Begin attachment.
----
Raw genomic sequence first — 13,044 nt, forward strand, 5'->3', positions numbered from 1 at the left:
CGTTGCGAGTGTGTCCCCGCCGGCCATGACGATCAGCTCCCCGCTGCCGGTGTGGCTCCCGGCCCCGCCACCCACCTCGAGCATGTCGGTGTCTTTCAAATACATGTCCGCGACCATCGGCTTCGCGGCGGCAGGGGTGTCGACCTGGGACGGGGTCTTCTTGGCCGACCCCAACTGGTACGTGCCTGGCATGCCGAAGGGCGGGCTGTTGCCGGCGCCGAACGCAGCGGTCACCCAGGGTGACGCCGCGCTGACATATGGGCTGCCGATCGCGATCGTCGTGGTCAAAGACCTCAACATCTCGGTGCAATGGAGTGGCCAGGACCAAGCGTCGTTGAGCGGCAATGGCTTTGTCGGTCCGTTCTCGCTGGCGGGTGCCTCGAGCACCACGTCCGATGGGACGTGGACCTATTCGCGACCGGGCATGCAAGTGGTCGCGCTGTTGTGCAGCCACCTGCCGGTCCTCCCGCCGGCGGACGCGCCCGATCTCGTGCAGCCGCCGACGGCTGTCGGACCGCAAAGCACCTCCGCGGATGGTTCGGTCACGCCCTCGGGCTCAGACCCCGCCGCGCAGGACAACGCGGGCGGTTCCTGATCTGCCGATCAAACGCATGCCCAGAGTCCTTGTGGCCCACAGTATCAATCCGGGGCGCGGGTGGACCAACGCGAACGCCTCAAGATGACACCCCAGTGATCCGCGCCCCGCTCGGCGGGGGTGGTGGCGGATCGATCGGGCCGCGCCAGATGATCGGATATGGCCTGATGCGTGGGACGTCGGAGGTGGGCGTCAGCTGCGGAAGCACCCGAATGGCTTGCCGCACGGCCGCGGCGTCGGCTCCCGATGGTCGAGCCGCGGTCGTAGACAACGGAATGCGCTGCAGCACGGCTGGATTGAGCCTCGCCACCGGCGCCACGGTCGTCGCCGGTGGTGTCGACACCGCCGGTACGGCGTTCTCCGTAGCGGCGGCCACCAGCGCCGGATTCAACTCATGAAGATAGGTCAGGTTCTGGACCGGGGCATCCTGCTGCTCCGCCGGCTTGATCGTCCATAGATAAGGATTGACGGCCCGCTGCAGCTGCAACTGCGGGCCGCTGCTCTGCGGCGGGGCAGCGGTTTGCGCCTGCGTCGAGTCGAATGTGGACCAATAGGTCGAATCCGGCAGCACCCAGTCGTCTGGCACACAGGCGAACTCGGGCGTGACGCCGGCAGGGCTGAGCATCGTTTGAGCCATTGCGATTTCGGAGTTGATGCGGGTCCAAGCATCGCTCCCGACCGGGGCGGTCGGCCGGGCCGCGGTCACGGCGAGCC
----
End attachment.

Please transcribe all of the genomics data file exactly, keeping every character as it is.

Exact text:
Raw genomic sequence first — 13,044 nt, forward strand, 5'->3', positions numbered from 1 at the left:
CGTTGCGAGTGTGTCCCCGCCGGCCATGACGATCAGCTCCCCGCTGCCGGTGTGGCTCCCGGCCCCGCCACCCACCTCGAGCATGTCGGTGTCTTTCAAATACATGTCCGCGACCATCGGCTTCGCGGCGGCAGGGGTGTCGACCTGGGACGGGGTCTTCTTGGCCGACCCCAACTGGTACGTGCCTGGCATGCCGAAGGGCGGGCTGTTGCCGGCGCCGAACGCAGCGGTCACCCAGGGTGACGCCGCGCTGACATATGGGCTGCCGATCGCGATCGTCGTGGTCAAAGACCTCAACATCTCGGTGCAATGGAGTGGCCAGGACCAAGCGTCGTTGAGCGGCAATGGCTTTGTCGGTCCGTTCTCGCTGGCGGGTGCCTCGAGCACCACGTCCGATGGGACGTGGACCTATTCGCGACCGGGCATGCAAGTGGTCGCGCTGTTGTGCAGCCACCTGCCGGTCCTCCCGCCGGCGGACGCGCCCGATCTCGTGCAGCCGCCGACGGCTGTCGGACCGCAAAGCACCTCCGCGGATGGTTCGGTCACGCCCTCGGGCTCAGACCCCGCCGCGCAGGACAACGCGGGCGGTTCCTGATCTGCCGATCAAACGCATGCCCAGAGTCCTTGTGGCCCACAGTATCAATCCGGGGCGCGGGTGGACCAACGCGAACGCCTCAAGATGACACCCCAGTGATCCGCGCCCCGCTCGGCGGGGGTGGTGGCGGATCGATCGGGCCGCGCCAGATGATCGGATATGGCCTGATGCGTGGGACGTCGGAGGTGGGCGTCAGCTGCGGAAGCACCCGAATGGCTTGCCGCACGGCCGCGGCGTCGGCTCCCGATGGTCGAGCCGCGGTCGTAGACAACGGAATGCGCTGCAGCACGGCTGGATTGAGCCTCGCCACCGGCGCCACGGTCGTCGCCGGTGGTGTCGACACCGCCGGTACGGCGTTCTCCGTAGCGGCGGCCACCAGCGCCGGATTCAACTCATGAAGATAGGTCAGGTTCTGGACCGGGGCATCCTGCTGCTCCGCCGGCTTGATCGTCCATAGATAAGGATTGACGGCCCGCTGCAGCTGCAACTGCGGGCCGCTGCTCTGCGGCGGGGCAGCGGTTTGCGCCTGCGTCGAGTCGAATGTGGACCAATAGGTCGAATCCGGCAGCACCCAGTCGTCTGGCACACAGGCGAACTCGGGCGTGACGCCGGCAGGGCTGAGCATCGTTTGAGCCATTGCGATTTCGGAGTTGATGCGGGTCCAAGCATCGCTCCCGACCGGGGCGGTCGGCCGGGCCGCGGTCACGGCGAGCC